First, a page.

Yes, the home game of the St. Louis Rams is in London against the ultimate visitors, the New England Patriots who at least share the name England with the country where they play this week.
If the Rams go on the tourist trap carousel, they may as well stop at the Charles Dickens house where they can learn that London is one of the two cities in a novel where you don't lose your head.
Alas, visiting teams to London frequently think that Carnaby Street and the Apple belong to the Beatles era-and the end is near shortly thereafter.
After all, the Beatles were from Liverpool, not London-though the only American to realize that nowadays is John Henry, owner of the Red Sox and the British football club.
If you put a Ram in a china shoppe, you may find yourself in a little shop of horrors. No one is singing "Meet Me in St. Louis," on Downing Street. If the Rams decide to compare the Thames to the mighty Mississippi, they may end up like Mark Twain, wondering what all the hullaballoo is about over a muddy pond.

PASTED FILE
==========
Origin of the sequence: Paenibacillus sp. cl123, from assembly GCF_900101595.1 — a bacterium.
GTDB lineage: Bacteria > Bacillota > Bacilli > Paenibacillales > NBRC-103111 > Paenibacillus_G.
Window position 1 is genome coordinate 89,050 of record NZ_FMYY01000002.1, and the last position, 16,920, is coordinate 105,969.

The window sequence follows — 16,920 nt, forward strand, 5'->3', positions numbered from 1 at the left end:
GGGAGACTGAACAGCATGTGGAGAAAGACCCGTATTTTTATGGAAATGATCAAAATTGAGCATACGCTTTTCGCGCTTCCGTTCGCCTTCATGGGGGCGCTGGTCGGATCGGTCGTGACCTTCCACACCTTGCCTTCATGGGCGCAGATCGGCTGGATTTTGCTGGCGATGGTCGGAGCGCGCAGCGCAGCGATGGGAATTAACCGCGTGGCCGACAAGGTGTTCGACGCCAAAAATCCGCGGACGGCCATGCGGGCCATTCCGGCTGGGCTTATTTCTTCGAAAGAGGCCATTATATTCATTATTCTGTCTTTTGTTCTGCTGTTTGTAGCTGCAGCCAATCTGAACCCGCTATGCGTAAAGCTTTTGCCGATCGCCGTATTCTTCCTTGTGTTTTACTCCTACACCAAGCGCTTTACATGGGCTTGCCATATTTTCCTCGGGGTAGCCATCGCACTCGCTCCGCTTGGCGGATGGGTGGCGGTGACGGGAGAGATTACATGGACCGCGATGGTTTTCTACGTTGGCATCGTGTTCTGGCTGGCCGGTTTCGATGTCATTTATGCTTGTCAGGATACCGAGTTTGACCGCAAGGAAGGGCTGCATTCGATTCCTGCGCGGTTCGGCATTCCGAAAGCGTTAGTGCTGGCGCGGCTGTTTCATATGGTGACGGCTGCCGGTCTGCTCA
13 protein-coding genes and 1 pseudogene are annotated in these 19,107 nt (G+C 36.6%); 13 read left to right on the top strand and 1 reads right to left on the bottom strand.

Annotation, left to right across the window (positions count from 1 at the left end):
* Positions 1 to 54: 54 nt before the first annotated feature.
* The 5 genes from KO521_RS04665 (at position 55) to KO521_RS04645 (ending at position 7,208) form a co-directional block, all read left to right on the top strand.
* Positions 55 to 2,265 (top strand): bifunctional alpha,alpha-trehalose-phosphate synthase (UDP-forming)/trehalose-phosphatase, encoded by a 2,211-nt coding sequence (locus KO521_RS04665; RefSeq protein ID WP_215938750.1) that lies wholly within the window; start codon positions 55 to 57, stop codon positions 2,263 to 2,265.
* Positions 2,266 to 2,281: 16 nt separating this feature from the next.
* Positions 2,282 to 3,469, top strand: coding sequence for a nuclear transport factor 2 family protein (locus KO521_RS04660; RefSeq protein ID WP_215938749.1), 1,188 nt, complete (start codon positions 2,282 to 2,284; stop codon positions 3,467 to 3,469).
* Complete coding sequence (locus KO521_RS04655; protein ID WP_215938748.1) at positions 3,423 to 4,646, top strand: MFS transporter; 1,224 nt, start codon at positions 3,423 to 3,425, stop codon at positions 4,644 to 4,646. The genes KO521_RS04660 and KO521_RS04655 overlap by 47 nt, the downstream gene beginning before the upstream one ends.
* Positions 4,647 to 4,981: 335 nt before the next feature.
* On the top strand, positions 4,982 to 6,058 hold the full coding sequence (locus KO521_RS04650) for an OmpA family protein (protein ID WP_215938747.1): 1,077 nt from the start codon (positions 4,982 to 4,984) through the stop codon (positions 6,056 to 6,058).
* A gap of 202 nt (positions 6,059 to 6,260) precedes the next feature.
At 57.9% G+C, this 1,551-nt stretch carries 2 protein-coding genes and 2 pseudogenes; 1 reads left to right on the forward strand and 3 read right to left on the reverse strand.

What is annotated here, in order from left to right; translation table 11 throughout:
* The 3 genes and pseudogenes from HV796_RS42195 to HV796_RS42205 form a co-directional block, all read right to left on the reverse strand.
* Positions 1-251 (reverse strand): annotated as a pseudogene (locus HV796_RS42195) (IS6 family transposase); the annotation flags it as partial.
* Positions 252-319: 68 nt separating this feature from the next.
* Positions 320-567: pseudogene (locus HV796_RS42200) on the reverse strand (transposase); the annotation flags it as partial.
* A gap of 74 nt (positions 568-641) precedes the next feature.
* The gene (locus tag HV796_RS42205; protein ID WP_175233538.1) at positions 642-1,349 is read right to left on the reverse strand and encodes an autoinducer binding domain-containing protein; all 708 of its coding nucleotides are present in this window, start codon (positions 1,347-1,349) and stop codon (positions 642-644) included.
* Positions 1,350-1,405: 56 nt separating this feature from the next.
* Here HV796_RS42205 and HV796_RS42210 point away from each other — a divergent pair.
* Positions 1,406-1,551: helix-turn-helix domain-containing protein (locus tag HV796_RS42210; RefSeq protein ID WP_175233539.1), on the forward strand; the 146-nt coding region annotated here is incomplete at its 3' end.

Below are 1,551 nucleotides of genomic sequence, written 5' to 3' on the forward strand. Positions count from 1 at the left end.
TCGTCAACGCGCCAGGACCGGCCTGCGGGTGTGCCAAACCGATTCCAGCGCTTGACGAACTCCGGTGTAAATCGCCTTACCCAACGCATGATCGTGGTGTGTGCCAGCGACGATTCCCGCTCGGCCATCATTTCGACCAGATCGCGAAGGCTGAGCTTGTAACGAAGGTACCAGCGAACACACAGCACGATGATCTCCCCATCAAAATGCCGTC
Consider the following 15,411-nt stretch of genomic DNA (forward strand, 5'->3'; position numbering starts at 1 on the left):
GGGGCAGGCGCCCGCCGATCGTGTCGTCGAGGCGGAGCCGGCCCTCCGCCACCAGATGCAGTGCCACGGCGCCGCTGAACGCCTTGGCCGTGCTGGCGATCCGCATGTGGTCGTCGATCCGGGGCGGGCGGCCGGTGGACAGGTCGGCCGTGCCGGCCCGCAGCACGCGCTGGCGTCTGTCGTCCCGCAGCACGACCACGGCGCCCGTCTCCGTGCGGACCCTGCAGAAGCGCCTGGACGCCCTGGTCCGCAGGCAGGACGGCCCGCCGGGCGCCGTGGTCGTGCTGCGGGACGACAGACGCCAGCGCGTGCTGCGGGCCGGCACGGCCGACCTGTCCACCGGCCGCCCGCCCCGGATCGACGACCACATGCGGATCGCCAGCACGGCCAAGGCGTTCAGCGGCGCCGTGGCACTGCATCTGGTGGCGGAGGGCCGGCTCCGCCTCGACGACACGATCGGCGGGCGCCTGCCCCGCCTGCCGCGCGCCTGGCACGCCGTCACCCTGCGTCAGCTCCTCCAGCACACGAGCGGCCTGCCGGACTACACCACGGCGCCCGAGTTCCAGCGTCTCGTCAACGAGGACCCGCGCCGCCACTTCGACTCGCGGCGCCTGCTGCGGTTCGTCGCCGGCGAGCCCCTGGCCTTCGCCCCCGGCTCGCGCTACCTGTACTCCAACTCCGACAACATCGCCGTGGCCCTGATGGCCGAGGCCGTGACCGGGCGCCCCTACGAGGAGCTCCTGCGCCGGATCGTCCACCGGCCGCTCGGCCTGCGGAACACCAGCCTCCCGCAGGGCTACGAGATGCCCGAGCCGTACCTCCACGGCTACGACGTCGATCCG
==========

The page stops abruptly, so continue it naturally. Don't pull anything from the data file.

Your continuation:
The only gateway to the West is in the West End, where Tom the Ripper may be lurking to slice and dice another unsuspecting NFL team down on its luck. Brady is in the mood to do in five or six betting victims this Sunday with his stainless steel nerves now under control.
London is a famous location for the blitz, but don't expect those Patriots from Boston to do much charging unless they see the whites of your eyes. The Patriots know where the Cathedral of Boston is located, but we doubt they know much about Westminster Cathedral.
Whether innumerable British fans show up wearing red coats, only the historians will note. Belichick has put two lanterns in the Old North Church as the Patriot charter jet leaves Boston. The Americans are coming by sea.
The Patriots plan to fire a shot heard 'round the world, but Patriot fans will settle for a popgun offense and a defense that holds up better than the old one at Bunker Hill.